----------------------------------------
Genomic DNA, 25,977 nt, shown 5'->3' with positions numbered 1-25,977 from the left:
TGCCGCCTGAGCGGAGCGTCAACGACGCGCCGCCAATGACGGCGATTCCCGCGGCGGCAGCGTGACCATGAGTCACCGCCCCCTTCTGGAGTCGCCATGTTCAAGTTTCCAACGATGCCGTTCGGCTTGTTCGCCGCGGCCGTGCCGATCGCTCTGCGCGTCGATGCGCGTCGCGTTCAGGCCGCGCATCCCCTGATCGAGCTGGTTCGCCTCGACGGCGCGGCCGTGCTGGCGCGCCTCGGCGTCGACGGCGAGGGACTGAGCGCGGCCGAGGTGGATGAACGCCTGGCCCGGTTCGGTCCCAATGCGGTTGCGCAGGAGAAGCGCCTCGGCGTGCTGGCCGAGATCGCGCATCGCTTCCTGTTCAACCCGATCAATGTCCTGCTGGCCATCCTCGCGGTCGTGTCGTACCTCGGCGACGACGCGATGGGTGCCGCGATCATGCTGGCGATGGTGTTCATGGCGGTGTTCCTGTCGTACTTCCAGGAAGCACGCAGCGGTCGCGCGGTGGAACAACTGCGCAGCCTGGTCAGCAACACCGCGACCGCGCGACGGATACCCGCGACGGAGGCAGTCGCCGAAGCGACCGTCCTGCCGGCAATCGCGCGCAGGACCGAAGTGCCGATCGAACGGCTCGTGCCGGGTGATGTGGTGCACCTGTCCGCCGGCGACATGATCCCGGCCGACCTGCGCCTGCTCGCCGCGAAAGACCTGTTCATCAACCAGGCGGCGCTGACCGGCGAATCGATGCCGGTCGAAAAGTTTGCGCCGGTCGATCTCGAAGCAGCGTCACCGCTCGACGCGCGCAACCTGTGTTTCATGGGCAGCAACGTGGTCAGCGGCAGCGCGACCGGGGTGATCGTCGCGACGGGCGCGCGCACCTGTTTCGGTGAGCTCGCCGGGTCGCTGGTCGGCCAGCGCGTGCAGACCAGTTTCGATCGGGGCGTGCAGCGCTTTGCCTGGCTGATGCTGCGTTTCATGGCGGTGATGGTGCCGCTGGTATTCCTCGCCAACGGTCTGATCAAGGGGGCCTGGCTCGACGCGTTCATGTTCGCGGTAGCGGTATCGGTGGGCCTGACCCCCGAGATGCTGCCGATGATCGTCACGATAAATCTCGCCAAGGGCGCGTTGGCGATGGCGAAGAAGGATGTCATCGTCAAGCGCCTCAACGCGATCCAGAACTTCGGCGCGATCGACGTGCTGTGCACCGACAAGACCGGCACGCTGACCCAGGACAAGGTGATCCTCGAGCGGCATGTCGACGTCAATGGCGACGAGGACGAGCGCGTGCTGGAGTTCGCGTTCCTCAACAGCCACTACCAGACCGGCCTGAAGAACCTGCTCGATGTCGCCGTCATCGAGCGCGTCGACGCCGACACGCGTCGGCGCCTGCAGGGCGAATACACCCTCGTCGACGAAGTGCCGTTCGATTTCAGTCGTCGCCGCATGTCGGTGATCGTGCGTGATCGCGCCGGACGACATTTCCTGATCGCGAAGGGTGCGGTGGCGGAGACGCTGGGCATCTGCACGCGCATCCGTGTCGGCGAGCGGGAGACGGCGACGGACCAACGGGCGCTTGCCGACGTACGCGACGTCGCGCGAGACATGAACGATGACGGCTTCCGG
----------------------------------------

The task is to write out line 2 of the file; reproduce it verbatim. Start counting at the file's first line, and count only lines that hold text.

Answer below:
TGCCGCCTGAGCGGAGCGTCAACGACGCGCCGCCAATGACGGCGATTCCCGCGGCGGCAGCGTGACCATGAGTCACCGCCCCCTTCTGGAGTCGCCATGTTCAAGTTTCCAACGATGCCGTTCGGCTTGTTCGCCGCGGCCGTGCCGATCGCTCTGCGCGTCGATGCGCGTCGCGTTCAGGCCGCGCATCCCCTGATCGAGCTGGTTCGCCTCGACGGCGCGGCCGTGCTGGCGCGCCTCGGCGTCGACGGCGAGGGACTGAGCGCGGCCGAGGTGGATGAACGCCTGGCCCGGTTCGGTCCCAATGCGGTTGCGCAGGAGAAGCGCCTCGGCGTGCTGGCCGAGATCGCGCATCGCTTCCTGTTCAACCCGATCAATGTCCTGCTGGCCATCCTCGCGGTCGTGTCGTACCTCGGCGACGACGCGATGGGTGCCGCGATCATGCTGGCGATGGTGTTCATGGCGGTGTTCCTGTCGTACTTCCAGGAAGCACGCAGCGGTCGCGCGGTGGAACAACTGCGCAGCCTGGTCAGCAACACCGCGACCGCGCGACGGATACCCGCGACGGAGGCAGTCGCCGAAGCGACCGTCCTGCCGGCAATCGCGCGCAGGACCGAAGTGCCGATCGAACGGCTCGTGCCGGGTGATGTGGTGCACCTGTCCGCCGGCGACATGATCCCGGCCGACCTGCGCCTGCTCGCCGCGAAAGACCTGTTCATCAACCAGGCGGCGCTGACCGGCGAATCGATGCCGGTCGAAAAGTTTGCGCCGGTCGATCTCGAAGCAGCGTCACCGCTCGACGCGCGCAACCTGTGTTTCATGGGCAGCAACGTGGTCAGCGGCAGCGCGACCGGGGTGATCGTCGCGACGGGCGCGCGCACCTGTTTCGGTGAGCTCGCCGGGTCGCTGGTCGGCCAGCGCGTGCAGACCAGTTTCGATCGGGGCGTGCAGCGCTTTGCCTGGCTGATGCTGCGTTTCATGGCGGTGATGGTGCCGCTGGTATTCCTCGCCAACGGTCTGATCAAGGGGGCCTGGCTCGACGCGTTCATGTTCGCGGTAGCGGTATCGGTGGGCCTGACCCCCGAGATGCTGCCGATGATCGTCACGATAAATCTCGCCAAGGGCGCGTTGGCGATGGCGAAGAAGGATGTCATCGTCAAGCGCCTCAACGCGATCCAGAACTTCGGCGCGATCGACGTGCTGTGCACCGACAAGACCGGCACGCTGACCCAGGACAAGGTGATCCTCGAGCGGCATGTCGACGTCAATGGCGACGAGGACGAGCGCGTGCTGGAGTTCGCGTTCCTCAACAGCCACTACCAGACCGGCCTGAAGAACCTGCTCGATGTCGCCGTCATCGAGCGCGTCGACGCCGACACGCGTCGGCGCCTGCAGGGCGAATACACCCTCGTCGACGAAGTGCCGTTCGATTTCAGTCGTCGCCGCATGTCGGTGATCGTGCGTGATCGCGCCGGACGACATTTCCTGATCGCGAAGGGTGCGGTGGCGGAGACGCTGGGCATCTGCACGCGCATCCGTGTCGGCGAGCGGGAGACGGCGACGGACCAACGGGCGCTTGCCGACGTACGCGACGTCGCGCGAGACATGAACGATGACGGCTTCCGG